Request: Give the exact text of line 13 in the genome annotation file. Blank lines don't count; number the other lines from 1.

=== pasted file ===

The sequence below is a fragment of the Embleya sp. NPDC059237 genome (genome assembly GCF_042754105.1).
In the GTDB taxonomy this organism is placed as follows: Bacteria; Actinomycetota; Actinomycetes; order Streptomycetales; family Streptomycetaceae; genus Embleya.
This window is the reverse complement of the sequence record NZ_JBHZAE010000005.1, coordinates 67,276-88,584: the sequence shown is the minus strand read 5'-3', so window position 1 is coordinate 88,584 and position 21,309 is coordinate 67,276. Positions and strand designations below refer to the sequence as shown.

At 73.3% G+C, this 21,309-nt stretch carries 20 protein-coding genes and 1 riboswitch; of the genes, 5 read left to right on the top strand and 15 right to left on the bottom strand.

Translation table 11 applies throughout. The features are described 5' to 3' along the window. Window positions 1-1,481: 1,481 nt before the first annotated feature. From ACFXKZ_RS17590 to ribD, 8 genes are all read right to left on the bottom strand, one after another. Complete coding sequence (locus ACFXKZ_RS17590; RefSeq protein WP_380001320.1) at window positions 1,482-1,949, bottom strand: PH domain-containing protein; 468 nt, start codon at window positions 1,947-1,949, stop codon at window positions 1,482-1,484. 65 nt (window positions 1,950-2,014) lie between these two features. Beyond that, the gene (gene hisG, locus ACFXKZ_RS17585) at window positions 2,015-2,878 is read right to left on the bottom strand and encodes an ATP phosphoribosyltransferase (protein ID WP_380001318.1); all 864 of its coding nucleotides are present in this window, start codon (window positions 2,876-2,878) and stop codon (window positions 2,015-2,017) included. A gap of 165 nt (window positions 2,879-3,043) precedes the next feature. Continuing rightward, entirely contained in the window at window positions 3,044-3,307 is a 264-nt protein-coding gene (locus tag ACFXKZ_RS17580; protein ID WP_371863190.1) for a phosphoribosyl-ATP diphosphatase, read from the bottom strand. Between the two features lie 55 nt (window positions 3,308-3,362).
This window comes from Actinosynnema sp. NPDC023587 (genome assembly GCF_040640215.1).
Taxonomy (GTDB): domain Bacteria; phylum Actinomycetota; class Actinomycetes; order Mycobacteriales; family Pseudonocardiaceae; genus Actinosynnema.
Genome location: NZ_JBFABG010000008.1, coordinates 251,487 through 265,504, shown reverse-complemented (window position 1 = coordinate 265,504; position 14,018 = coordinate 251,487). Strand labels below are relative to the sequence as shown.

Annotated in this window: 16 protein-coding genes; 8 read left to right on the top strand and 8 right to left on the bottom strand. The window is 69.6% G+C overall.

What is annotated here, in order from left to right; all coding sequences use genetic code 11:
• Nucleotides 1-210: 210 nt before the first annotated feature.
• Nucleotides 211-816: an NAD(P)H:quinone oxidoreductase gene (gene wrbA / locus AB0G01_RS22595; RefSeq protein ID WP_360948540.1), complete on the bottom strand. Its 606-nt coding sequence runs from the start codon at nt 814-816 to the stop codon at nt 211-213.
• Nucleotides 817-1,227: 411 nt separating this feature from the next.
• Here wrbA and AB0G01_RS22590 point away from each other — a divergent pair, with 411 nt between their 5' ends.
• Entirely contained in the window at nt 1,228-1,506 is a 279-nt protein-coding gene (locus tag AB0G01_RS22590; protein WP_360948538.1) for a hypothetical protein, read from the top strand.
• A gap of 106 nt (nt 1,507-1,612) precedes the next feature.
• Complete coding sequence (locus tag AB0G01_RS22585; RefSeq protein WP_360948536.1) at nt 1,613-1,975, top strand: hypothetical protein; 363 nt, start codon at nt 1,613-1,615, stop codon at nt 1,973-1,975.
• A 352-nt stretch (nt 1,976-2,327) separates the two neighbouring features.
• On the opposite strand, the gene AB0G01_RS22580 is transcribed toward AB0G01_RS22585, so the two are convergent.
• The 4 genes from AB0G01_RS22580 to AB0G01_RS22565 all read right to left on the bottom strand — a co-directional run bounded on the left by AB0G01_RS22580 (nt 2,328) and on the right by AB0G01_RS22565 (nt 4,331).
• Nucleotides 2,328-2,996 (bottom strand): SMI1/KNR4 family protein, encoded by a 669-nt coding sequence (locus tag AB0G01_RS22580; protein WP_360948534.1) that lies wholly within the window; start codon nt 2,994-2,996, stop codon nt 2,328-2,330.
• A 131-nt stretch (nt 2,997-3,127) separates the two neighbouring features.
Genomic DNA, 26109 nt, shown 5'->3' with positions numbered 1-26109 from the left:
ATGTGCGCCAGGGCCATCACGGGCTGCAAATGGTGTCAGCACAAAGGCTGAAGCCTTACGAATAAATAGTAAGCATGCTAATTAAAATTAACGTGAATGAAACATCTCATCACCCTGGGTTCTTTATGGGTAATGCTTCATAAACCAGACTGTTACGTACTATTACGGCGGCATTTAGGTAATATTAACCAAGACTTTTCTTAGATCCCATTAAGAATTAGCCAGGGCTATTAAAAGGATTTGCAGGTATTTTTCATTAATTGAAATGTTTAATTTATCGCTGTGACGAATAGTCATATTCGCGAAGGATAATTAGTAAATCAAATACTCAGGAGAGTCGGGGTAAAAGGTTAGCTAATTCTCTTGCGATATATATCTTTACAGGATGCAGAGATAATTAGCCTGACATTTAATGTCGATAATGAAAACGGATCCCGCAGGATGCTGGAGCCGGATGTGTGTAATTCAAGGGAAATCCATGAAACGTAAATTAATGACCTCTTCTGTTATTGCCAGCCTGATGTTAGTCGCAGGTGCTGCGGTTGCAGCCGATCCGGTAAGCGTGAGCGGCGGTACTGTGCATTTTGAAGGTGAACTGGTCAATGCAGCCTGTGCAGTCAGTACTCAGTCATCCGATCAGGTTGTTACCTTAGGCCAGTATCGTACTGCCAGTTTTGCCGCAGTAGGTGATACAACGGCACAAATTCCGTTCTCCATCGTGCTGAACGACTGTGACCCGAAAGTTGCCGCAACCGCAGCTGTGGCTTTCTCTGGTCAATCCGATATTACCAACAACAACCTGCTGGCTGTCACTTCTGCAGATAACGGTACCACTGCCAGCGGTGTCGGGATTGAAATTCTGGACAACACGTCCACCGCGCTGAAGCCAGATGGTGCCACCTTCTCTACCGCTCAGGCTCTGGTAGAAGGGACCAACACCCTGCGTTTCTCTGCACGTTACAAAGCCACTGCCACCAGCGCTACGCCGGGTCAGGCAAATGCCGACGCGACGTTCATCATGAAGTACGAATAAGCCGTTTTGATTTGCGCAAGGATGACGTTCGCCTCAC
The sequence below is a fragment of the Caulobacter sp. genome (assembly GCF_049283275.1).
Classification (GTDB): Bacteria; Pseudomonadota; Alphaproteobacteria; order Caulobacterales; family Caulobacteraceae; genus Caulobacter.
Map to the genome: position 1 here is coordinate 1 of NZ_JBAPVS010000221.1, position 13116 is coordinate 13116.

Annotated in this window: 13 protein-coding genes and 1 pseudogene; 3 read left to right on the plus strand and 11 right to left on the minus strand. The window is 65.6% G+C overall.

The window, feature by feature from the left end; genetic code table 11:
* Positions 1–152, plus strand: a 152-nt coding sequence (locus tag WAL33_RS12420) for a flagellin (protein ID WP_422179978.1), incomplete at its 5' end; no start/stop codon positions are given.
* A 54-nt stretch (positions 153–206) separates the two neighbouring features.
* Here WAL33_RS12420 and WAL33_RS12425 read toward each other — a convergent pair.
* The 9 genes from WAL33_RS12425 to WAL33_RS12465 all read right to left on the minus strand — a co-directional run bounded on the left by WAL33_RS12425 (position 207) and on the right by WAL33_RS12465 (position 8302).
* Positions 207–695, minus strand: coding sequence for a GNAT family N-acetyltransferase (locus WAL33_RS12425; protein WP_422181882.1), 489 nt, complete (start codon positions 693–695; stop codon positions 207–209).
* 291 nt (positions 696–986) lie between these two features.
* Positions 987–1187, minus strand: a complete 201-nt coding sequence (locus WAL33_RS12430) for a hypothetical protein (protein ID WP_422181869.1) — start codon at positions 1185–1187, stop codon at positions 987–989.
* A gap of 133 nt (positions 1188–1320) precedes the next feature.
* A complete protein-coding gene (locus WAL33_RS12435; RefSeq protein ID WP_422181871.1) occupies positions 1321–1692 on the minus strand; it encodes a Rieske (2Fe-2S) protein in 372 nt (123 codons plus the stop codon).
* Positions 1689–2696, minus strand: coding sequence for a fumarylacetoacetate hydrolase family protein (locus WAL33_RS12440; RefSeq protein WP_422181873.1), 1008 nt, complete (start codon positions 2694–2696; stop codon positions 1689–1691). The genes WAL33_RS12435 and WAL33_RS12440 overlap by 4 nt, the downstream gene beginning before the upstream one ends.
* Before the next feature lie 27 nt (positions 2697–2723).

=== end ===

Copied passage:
• Nucleotides 817-1,227: 411 nt separating this feature from the next.